Once you have determined these core steps, you need to sign your will — in your handwriting — in front of people who can witness it. Depending on where you live, this may have to be at least two people. However, your witnesses cannot be beneficiaries or guardians, should you have one. Rather, they can be just about anyone else, ranging from a former co-worker to your neighbors. Once you complete signing it, keep your will in a safe place. This will prevent damage to it and it will be readily available whenever needed.


  1. Should you consider long-term care insurance? When you get older, you’re going to need assistance with bathing, cooking, cleaning, dressing and more. That’s normal and is expected for most people who live well pas their 80s. But before you do so — should you decide to purchase it — you will need to discover how many years you will be insured for, and what the advantages and disadvantages are.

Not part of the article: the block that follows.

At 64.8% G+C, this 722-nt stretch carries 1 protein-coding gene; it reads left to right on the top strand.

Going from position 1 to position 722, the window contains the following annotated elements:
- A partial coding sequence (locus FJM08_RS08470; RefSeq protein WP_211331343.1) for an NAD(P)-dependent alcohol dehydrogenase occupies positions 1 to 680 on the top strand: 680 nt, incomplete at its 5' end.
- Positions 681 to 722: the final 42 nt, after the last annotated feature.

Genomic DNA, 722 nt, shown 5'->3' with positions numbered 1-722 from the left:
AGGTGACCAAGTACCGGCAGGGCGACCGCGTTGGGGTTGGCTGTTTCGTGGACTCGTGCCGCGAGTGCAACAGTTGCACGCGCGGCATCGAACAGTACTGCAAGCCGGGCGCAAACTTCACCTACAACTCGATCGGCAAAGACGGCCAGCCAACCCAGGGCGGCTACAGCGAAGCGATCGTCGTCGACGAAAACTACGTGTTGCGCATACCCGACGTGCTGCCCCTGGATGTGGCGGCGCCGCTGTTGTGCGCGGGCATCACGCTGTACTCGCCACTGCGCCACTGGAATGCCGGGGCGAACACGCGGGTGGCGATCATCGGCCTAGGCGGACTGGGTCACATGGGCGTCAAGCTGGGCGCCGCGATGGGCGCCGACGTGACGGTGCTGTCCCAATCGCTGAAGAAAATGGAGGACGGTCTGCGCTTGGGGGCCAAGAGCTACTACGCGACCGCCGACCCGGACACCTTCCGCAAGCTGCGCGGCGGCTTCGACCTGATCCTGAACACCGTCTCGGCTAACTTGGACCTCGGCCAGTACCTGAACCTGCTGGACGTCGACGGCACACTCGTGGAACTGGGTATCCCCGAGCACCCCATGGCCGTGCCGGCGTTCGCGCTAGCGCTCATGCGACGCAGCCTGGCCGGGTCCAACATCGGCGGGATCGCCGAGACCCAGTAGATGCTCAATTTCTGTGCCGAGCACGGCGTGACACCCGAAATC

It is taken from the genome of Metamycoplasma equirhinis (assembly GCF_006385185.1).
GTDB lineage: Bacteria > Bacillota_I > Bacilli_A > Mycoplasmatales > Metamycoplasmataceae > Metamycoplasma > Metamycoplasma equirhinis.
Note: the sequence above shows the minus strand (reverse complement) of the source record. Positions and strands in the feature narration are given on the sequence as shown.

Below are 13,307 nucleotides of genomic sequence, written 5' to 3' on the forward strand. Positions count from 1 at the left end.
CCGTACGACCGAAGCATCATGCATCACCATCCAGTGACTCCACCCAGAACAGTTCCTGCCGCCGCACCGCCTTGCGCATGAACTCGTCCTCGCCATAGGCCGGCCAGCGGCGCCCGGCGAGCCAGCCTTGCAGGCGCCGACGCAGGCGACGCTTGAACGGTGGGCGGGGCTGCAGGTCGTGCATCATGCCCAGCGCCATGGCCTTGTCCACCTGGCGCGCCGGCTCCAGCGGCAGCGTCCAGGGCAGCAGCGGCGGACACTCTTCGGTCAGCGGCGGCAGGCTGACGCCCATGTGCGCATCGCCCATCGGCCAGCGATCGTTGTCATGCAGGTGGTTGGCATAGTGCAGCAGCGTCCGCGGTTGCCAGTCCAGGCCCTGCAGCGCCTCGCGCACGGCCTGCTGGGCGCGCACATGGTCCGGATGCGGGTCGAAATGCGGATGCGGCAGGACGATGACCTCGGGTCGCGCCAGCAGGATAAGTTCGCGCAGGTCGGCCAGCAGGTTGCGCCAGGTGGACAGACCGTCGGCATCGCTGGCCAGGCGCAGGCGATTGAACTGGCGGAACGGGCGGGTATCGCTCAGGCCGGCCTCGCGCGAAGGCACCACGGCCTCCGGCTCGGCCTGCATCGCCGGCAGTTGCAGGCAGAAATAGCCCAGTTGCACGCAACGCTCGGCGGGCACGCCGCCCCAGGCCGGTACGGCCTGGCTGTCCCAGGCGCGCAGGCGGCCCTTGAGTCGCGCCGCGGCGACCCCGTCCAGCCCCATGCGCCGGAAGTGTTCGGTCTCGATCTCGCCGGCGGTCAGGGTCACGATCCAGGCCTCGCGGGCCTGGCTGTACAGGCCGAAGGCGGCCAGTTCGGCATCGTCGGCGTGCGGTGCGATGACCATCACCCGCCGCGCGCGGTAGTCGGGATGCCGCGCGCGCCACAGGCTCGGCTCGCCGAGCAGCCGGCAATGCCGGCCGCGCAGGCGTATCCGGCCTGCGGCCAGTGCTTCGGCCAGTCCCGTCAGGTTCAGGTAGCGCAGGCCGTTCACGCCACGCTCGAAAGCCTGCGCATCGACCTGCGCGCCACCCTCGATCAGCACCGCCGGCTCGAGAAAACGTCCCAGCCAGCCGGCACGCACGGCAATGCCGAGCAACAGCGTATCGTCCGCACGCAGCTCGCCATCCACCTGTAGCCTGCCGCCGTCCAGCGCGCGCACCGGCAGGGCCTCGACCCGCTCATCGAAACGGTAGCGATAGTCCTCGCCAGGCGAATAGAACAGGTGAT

On average, people utilize this insurance for three years. An advantage to this is that it relieves you of any financial stress if you or a loved one need this service. A disadvantage to long-term care insurance is the fact that your premiums can be subject to increase, and this can happen at any time. This is a large disadvantage for those who never end up using this service.


  1. What is your preferred method of paying for services? By services, we mean bills or premiums that you are expected to pay. With a good portion of business interactions happening online, you have a whole new way of paying for your services. However, most seniors prefer to stick to the classic mail-in option for bill and premium payments.


Determine how you want to pay for your services and figure out how you would do so. For example, Medicare.gov offers four different payment options: